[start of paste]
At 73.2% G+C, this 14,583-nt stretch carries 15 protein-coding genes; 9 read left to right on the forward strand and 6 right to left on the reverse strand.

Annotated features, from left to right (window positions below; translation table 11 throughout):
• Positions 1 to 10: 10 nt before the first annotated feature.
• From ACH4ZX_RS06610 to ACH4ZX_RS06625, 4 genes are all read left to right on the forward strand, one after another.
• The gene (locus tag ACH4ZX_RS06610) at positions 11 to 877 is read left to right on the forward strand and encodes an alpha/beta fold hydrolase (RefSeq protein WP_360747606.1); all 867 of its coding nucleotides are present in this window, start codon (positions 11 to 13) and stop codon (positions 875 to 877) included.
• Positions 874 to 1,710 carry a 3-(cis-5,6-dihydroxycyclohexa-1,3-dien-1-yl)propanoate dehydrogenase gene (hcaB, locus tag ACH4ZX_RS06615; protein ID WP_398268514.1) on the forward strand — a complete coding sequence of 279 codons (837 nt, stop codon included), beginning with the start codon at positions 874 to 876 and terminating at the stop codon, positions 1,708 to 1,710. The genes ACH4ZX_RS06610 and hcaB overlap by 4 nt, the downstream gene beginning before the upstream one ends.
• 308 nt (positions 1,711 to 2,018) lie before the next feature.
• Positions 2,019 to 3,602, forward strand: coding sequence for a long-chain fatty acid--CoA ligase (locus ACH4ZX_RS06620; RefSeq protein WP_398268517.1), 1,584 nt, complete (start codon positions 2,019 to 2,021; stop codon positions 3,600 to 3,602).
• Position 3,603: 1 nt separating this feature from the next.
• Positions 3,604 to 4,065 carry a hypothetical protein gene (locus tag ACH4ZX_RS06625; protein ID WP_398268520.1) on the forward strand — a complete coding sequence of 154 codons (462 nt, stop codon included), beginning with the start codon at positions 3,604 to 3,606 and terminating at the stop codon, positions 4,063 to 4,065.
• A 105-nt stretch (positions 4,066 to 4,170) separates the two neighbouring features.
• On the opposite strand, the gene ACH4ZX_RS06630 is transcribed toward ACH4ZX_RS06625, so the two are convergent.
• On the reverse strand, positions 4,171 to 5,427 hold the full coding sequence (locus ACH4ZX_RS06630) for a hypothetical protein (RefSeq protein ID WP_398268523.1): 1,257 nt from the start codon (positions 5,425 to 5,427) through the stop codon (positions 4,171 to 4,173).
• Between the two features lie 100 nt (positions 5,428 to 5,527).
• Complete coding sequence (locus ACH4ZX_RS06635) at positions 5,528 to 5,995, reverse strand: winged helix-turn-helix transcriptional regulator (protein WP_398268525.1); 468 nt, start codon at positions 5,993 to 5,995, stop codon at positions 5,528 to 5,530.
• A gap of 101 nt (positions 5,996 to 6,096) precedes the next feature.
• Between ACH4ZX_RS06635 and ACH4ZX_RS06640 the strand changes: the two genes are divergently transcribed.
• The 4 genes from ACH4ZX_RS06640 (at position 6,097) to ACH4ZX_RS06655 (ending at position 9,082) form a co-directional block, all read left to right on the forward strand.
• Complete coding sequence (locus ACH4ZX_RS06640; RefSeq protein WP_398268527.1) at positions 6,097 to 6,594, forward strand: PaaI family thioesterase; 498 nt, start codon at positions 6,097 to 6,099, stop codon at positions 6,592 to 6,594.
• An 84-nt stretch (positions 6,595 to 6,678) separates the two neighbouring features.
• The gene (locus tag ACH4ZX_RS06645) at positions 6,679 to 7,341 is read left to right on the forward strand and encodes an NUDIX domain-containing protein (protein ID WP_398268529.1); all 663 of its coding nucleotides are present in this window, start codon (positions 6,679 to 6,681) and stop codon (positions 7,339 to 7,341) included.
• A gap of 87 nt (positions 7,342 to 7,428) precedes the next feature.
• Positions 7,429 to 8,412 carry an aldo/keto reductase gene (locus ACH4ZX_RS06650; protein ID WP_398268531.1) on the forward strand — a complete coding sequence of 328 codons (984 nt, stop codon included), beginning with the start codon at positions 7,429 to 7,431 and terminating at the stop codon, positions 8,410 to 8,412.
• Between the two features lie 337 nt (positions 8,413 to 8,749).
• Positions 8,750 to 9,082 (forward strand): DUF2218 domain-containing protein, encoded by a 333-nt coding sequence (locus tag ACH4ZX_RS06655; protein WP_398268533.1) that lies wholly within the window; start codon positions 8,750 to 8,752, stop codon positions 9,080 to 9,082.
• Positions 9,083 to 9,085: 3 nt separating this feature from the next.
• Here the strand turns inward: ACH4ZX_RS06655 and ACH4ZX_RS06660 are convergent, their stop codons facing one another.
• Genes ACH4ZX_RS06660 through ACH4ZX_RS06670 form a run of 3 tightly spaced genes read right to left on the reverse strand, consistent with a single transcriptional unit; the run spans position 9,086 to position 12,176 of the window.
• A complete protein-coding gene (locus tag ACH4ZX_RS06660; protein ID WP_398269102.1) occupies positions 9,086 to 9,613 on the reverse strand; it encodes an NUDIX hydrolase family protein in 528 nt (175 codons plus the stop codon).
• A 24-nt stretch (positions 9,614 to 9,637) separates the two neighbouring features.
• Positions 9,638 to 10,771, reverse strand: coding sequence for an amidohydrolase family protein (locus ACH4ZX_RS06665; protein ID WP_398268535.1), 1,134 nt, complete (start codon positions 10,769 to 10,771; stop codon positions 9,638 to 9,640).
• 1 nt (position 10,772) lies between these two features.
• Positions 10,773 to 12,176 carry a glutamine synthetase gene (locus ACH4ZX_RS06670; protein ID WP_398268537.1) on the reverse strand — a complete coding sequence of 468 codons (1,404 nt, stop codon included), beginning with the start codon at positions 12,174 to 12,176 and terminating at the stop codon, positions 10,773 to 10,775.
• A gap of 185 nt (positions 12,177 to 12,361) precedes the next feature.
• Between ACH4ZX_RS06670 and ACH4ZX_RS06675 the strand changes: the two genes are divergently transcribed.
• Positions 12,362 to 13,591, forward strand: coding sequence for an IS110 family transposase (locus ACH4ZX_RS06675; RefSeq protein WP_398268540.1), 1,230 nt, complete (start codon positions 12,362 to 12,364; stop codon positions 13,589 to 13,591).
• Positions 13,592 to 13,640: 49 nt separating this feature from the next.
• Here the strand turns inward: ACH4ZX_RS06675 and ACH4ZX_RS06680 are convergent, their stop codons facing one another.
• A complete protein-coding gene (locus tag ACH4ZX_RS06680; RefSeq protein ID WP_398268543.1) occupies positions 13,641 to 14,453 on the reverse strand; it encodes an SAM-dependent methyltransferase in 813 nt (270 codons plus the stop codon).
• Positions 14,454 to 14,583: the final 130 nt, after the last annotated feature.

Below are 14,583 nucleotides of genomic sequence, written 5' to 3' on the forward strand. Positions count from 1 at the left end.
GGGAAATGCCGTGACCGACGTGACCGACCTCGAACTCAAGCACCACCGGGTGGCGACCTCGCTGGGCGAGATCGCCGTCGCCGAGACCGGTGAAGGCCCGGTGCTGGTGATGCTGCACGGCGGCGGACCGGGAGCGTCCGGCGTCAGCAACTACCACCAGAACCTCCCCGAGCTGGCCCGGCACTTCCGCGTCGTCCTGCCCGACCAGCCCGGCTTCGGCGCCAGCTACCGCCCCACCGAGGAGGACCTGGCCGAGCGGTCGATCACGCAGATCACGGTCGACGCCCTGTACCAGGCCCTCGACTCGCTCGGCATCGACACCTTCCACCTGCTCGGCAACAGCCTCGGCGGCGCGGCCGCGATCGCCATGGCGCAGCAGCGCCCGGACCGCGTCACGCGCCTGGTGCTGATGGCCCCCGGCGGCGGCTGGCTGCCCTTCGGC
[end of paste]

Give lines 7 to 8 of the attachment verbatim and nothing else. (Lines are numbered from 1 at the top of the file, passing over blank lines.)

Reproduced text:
• 308 nt (positions 1,711 to 2,018) lie before the next feature.
• Positions 2,019 to 3,602, forward strand: coding sequence for a long-chain fatty acid--CoA ligase (locus ACH4ZX_RS06620; RefSeq protein WP_398268517.1), 1,584 nt, complete (start codon positions 2,019 to 2,021; stop codon positions 3,600 to 3,602).